The safety of each vehicle should be monitored, and restaurants should provide driver training. Defensive driving, situational awareness training and monitoring driver behaviors are critical.

Also, owners should consider a “safe journey” management process, he said. This might include managing delivery times, monitoring driver distance for various delivery routes, monitoring traffic patterns and providing best practices for security.

“Conduct risk evaluations, develop security policies and procedures and train delivery personnel on what to do and where not to go,” he said.

Restrict unsafe neighborhoods or areas riddled with crime and require cash-free payments. “In today’s society of credit cards, try to get away from cash payments.”

Restaurants must protect food safety as well.

“Conduct formal food safety training with delivery drivers. Provide food security training, clean environments, climate control tools, delivery timelines and ways to secure food in transit,” he said.

Lastly, it’s important for restaurants to stay current on changing risks in the industry.

“Continuously monitor and assess evolving risks because they do change,” he said. “Safeguard your employees, customers, tools and your food, and your tools of operation such as your facilities and vehicles, and recognize and aggressively manage the most vulnerable risk – operating a vehicle.”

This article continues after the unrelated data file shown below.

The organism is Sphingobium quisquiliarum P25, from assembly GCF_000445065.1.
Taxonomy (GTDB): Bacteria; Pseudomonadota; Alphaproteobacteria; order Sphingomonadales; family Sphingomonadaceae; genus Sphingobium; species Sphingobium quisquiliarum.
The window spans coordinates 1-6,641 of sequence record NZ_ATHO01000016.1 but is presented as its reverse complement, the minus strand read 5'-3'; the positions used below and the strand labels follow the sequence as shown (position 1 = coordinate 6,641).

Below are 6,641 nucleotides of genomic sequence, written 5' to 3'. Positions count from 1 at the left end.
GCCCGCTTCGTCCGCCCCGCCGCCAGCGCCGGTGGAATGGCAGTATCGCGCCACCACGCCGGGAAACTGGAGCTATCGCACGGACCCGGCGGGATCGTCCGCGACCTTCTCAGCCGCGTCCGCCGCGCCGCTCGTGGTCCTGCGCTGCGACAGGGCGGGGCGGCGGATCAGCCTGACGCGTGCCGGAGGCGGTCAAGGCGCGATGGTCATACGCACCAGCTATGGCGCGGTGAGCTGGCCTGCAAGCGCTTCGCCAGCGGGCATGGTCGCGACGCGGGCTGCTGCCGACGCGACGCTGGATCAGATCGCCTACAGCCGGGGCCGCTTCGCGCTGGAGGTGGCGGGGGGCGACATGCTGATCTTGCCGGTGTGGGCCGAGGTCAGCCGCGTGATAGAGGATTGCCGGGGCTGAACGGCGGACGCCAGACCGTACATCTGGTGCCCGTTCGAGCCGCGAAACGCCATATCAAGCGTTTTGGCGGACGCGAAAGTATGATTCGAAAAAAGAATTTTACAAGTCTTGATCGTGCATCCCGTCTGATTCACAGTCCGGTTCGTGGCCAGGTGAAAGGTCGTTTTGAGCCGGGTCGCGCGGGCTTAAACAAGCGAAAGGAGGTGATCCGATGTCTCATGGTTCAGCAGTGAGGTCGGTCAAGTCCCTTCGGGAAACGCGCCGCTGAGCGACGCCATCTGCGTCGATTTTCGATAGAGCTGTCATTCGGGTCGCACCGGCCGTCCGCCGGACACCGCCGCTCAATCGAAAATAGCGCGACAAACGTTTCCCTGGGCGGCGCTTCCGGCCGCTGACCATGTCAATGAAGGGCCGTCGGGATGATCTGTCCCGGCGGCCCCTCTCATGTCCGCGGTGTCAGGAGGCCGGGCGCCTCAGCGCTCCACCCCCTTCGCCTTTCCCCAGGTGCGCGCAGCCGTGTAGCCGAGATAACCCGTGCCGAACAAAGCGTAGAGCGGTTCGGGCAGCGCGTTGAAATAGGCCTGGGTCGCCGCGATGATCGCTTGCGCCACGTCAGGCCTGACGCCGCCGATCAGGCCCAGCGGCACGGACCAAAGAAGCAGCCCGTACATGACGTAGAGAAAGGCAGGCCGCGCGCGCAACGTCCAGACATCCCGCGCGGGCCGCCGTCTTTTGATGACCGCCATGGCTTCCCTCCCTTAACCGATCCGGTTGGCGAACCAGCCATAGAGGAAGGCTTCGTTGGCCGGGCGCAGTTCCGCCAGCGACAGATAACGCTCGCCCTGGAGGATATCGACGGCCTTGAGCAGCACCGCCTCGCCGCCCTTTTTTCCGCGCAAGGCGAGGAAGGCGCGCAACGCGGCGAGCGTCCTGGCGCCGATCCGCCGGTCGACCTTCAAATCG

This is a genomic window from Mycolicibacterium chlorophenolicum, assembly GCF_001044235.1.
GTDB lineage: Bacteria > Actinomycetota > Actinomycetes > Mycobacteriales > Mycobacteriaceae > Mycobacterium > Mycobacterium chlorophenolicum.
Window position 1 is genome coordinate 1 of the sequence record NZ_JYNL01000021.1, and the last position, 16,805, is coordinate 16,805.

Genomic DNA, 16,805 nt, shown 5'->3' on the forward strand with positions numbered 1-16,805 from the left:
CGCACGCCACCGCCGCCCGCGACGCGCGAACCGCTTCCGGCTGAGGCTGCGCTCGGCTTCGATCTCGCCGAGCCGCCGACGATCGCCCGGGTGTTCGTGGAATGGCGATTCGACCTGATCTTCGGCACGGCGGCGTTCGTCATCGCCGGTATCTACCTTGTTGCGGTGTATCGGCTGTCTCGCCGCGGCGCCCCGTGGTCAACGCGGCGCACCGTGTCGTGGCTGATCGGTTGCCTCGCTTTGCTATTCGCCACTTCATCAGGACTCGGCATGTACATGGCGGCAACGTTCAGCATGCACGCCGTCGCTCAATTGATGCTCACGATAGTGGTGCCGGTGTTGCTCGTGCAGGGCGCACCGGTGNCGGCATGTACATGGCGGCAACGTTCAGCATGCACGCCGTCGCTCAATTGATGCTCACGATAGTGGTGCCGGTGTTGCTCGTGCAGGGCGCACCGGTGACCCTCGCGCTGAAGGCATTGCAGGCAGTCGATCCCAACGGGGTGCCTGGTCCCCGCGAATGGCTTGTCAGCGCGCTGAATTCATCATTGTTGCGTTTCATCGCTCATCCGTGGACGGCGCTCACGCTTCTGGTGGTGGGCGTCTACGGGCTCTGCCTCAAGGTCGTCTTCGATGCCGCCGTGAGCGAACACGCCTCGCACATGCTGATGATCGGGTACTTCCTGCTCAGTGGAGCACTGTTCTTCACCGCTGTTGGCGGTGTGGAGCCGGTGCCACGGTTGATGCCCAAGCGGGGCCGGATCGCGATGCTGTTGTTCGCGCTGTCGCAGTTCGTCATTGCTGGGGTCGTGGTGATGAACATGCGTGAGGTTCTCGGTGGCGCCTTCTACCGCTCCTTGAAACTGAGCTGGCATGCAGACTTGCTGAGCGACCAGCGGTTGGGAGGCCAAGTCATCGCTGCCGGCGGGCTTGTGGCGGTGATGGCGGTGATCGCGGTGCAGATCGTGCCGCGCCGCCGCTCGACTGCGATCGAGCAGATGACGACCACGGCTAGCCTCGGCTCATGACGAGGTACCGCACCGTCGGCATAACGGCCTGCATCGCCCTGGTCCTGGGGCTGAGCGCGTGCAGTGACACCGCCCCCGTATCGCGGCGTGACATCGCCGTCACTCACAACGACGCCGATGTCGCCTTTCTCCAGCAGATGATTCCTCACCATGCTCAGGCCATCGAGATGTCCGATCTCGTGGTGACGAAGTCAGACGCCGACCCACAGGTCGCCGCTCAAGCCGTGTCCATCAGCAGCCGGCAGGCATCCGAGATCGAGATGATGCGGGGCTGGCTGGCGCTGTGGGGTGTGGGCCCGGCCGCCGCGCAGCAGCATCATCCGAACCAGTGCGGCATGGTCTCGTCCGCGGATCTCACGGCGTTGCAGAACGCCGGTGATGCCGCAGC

This article was originally published in the May 7, 2018 issue of Insurance Journal Magazine.


Topics Auto Workers' Compensation Restaurant Training Development

About Andrea Wells

Andrea Wells is a veteran insurance editor and Editor-in-Chief of Insurance Journal Magazine. More from Andrea Wells

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Latest Comments

  • December 13, 2018 at 4:50 pm
    Nebraskan says:
    Agent hates millennials, even the few that he raised himself. Yet, he never praises them for not voting so he and his ilk can continue to sink this country. What a conundrum... read more
  • December 12, 2018 at 3:48 pm
    retired risk manager says:
    All of the comments are spot on. But the real danger to the restaurant is the creation of an employee/employer relationship. By exercising the degree of control/management ove... read more
  • December 11, 2018 at 12:04 pm
    SWFL Agent says:
    Agree. I wonder why Mr. Bleser didn't mention that in his presentation at the conference? Certainly that would have been helpful for the attendees to know.